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Sunday, April 21, 2024
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Opinion: Here we go again

The University ignores reality in reinstituting mask mandate

Here we go again. After lifting the mask mandate a mere month after requiring KN95s, the University instituted another mask mandate. Once again, hiding behind the veil of “comprehensive health and safety measures,” the University obfuscates to avoid having to produce evidence backed by public health officials supporting the mandate. Citing increased case numbers without citing a change in CDC guidelines or D.C. Public Health guidance, the University has made a unilateral decision based on flimsy evidence that ignores what even the White House has said, that our focus needs to shift from crisis mode to management mode. 

Science does not back up reinstituting this mandate. Although there's a spike in case numbers, there’s been a 14-day 22 percent decline in hospitalizations. There have been three deaths in D.C. since March 10. The George Washington University Hospital currently has seven coronavirus patients, while the Howard University Hospital has zero. Former Department of Homeland Security Assistant Secretary Juliette Kayyem writes that we are in a stage of adaptive recovery, “a long period in which the virus persists but Americans figure out how best to manage it…it’s not anti-science to recognize that not all decisions are matters of science.” 

There will be no definitive end to the pandemic. We must make trade-offs, public policy positions and real-time judgments recognizing that we are not in a March 2020 crisis mode. But if you dare question the University's COVID-19 policies, many students automatically frame you as a Trump-supporting anti-vaxxer. 

I ask students and administration: when do you believe we should lift the mask mandate? No American University administration official nor any student I’ve talked to has ever outlined specifically when that should be. Do we pursue a zero-COVID-19 policy like China, which has been proven to be a catastrophic effort that has fomented chaos, food shortages and violent autocratic crackdowns on civilians? The University has never outlined a metric by which mask mandates will be reinstated. Is it a certain number of cases? Is it the death rate? Is it hospital capacity in the DMV? Right now, it seems as though the University makes these decisions based on what they feel like on a particular day or what Georgetown does.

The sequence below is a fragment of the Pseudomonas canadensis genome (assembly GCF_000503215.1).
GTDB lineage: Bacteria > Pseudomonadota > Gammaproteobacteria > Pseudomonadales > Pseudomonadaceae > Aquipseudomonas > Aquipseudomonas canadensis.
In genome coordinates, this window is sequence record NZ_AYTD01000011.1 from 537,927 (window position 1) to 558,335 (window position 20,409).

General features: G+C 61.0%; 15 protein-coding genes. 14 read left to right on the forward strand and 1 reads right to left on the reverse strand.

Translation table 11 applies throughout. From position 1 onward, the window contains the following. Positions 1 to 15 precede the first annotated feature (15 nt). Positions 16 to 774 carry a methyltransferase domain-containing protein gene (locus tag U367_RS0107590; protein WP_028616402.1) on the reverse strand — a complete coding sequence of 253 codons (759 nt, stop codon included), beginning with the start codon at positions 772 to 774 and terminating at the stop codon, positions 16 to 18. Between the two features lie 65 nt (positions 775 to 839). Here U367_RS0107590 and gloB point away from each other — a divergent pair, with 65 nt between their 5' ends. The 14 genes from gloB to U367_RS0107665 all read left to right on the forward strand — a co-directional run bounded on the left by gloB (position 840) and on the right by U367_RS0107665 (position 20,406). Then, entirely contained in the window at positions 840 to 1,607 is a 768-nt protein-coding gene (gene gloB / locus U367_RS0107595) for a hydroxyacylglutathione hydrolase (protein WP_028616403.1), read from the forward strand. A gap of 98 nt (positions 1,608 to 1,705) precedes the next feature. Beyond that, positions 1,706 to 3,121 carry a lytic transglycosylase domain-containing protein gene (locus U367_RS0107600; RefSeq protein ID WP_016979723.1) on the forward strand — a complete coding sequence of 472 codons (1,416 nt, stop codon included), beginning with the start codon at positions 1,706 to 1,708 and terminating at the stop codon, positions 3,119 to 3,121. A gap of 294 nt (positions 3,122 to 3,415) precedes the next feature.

Liberal universities have become islands in terms of their COVID-19 policies. From the beginning, AU and other universities across America have pursued overly aggressive COVID-19 policies, while states and municipalities have been more measured in their approach. Couple this with unprofessional flip-flopping and the University foments deep distrust within the University community. This reinstituted mask mandate is the University cowering to the woke mob at our school, who would rather virtue signal with their mask than acknowledge the new reality we live in. This mandate reflects an administration that believes they know better than D.C. Public Health, the CDC and students to make our own decisions about our health. 

The CDC’s data shows that the people severely affected by the coronavirus are unvaccinated, not the 99 percent of AU students who are fully vaccinated. For the fully vaccinated, hospitalization rates are declining. The unvaccinated are straining the health care system, not fully vaccinated college students. In one hospital in Florida, unvaccinated patients made up more than 90 percent of COVID-19 patients. Our focus needs to shift from case numbers to hospitalizations rates and death rates of the fully vaccinated because that is the composition of the AU population. Our population isn’t severely at-risk enough to warrant extraordinary measures like KN95 mask mandates.

Some will say that the University mask mandate is necessary because though most will not be hospitalized, immunocompromised students are at risk. However, there are effective vaccines, boosters and treatments for the virus, such as monoclonal antibodies and the new Pfizer pills treating those with serious illnesses. We must make necessary trade-offs between the expectations of the most risk-averse people and entering into a recovery phase. This decision does not discount the AU Disabled Student Union’s push for mandatory testing. The previously announced surveillance testing is a good response to the concerns of immunocompromised students. I only acknowledge that COVID-19 mitigation measures are a public-policy issue, not a public health one. The CDC will always tell us to take maximum precautionary measures to overcompensate for the non-compliant, those not getting vaccinated or being quarantined. Furthermore, a mandate is no longer effective when it is instituted, then removed, then reinstituted on a continuous cycle. They no longer work when people don’t have confidence in that mandate. 

I will repeat what I have been saying for months: masks are not necessary on a fully-boosted college campus. Effective treatments are available and we’re in a time where hospitalizations and deaths are not increasing. Nothing will be done by the end of this semester, but the University should commit to optional masks for Fall 2022. We deserve clarity at a time when clarity is now an option after two long years of uncertainty.

Stephen Ailinger is a sophomore in the School of International Service and a columnist for The Eagle. 

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